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Issue 02, 2007 (01 February)
 Industrial Policy

China Adopts New ISBN System

From 1 January 2007, China has updated its China Standard Book Number (CSBN) that had been in use for two decades to align with the latest version of the International Standard Book Number (ISBN) system adopted by over 160 countries worldwide, increasing the digits from 10 to 13.

Readers generally pay little attention to the digits preceded by ISBN that appear in every book. In fact, the digits represent the unique identification of the book and serves as a pass for its publication and distribution worldwide. Some 700,000 publishers from 166 countries and regions around the world have adopted the ISBN since it was introduced in 1970. China joined the international ISBN agency in 1982 and promulgated the first CSBN in 1986. Since its implementation on 1 January 1987, CSBN has been widely applied to books, audio-visual products and electronic publications. It has played a significant role in the different processes of publishing, distribution and library management, as well as the trading of publications.

According to Su Jianzhong, deputy director of the General Administration of Press and Publication (GAPP) barcode centre and China ISBN Centre, the new version of CSBN (GB/T5795-2006) was jointly released by the General Administration of Quality Supervision, Inspection and Quarantine, and National Regulatory Commission for Standardisation on 18 December 2006. The new 13-digit CSBN is preceded by ISBN, comprising the prefix number (by EAN UCC), group area code, publisher number, publication serial number and inspection number.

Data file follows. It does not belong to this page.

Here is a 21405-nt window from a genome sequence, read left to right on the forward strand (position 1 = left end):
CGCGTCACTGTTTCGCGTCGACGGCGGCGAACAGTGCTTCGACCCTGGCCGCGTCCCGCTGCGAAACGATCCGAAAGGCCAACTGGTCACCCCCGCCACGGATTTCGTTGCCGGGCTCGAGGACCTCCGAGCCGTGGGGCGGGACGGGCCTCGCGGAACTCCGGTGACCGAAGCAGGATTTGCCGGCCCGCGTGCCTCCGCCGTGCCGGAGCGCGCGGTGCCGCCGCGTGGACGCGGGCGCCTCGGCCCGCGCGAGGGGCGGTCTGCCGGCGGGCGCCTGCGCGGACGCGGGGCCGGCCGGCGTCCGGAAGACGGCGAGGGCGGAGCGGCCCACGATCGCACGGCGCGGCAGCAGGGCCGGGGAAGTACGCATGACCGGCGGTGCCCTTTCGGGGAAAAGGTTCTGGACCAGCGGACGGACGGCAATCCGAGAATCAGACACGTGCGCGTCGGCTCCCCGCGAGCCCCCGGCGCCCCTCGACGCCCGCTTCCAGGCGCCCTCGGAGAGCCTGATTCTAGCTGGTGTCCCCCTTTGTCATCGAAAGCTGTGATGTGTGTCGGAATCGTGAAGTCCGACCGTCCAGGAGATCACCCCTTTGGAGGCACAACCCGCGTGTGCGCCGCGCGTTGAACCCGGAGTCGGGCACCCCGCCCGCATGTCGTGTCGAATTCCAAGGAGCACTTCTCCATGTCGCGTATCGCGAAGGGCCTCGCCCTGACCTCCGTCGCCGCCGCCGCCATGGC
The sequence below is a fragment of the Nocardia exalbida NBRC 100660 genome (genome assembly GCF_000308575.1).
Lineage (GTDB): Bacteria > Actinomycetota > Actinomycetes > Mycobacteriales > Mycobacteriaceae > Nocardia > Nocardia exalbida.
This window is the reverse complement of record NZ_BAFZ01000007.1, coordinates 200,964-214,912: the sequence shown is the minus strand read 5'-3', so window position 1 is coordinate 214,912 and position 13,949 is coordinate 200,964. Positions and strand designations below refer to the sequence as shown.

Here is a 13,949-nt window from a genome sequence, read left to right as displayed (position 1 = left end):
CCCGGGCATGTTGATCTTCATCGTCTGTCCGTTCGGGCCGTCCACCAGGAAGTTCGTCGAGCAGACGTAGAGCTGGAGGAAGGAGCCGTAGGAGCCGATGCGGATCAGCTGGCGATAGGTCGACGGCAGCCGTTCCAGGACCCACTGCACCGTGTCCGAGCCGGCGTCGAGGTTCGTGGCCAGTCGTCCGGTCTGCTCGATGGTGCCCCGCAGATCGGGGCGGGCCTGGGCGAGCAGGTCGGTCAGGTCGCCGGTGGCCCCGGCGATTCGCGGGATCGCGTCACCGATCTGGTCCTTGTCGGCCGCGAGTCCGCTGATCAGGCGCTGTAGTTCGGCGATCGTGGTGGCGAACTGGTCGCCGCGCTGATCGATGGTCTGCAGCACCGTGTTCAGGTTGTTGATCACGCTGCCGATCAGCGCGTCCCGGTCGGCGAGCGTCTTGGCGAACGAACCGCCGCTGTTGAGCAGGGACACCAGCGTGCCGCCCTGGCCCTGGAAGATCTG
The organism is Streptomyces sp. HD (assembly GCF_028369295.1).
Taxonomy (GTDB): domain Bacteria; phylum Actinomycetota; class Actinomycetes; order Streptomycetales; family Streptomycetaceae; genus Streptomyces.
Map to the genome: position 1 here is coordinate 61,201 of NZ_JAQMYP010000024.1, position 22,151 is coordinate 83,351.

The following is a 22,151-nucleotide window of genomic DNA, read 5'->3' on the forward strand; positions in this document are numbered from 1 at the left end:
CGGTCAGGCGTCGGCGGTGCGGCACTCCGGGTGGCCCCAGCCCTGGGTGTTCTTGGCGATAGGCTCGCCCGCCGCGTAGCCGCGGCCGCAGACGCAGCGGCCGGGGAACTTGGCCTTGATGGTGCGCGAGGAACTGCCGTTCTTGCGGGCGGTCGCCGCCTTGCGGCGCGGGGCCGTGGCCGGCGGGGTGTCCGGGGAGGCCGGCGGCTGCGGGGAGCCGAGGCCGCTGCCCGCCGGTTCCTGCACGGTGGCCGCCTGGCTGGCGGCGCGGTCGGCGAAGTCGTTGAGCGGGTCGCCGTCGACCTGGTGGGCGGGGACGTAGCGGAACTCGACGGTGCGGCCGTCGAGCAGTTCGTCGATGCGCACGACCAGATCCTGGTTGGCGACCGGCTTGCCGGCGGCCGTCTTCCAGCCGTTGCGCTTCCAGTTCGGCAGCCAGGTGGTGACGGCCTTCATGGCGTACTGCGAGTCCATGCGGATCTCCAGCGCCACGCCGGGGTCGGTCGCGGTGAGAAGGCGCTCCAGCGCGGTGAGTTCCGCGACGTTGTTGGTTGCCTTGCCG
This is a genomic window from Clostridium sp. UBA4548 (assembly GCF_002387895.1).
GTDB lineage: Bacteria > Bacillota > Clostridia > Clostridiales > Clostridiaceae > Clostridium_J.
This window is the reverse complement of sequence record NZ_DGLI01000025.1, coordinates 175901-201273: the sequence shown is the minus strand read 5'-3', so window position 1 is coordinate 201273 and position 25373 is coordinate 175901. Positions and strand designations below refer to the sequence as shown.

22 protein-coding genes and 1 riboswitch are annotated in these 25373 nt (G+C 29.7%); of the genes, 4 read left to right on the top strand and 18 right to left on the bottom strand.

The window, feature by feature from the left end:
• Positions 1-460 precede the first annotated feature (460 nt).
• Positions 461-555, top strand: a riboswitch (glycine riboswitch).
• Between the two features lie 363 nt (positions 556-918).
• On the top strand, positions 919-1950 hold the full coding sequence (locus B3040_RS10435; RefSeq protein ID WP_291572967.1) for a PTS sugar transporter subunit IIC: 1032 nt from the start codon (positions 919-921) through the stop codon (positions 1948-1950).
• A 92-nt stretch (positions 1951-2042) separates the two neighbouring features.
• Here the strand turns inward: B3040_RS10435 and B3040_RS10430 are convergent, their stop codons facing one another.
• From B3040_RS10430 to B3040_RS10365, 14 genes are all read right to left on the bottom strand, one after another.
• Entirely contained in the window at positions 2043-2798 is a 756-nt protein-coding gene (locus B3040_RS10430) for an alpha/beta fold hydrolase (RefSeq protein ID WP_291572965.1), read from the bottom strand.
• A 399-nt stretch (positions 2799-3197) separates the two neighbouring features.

Su pointed out that the new CSBN has expanded the theoretical capacity of the whole system of book codification. The new system clearly sets out the two types of codification formats, CSBN and CSBN barcode. It emphasises that publishers should do their best to ensure that CSBNs are assigned and used exclusively, permanently and specifically. Besides, the scope of CSBNs is now extended from traditional print publications to non-print publications, such as electronic publications, especially online publications via the Internet. Publishers are also required to file the information of their publications for record under the new rule.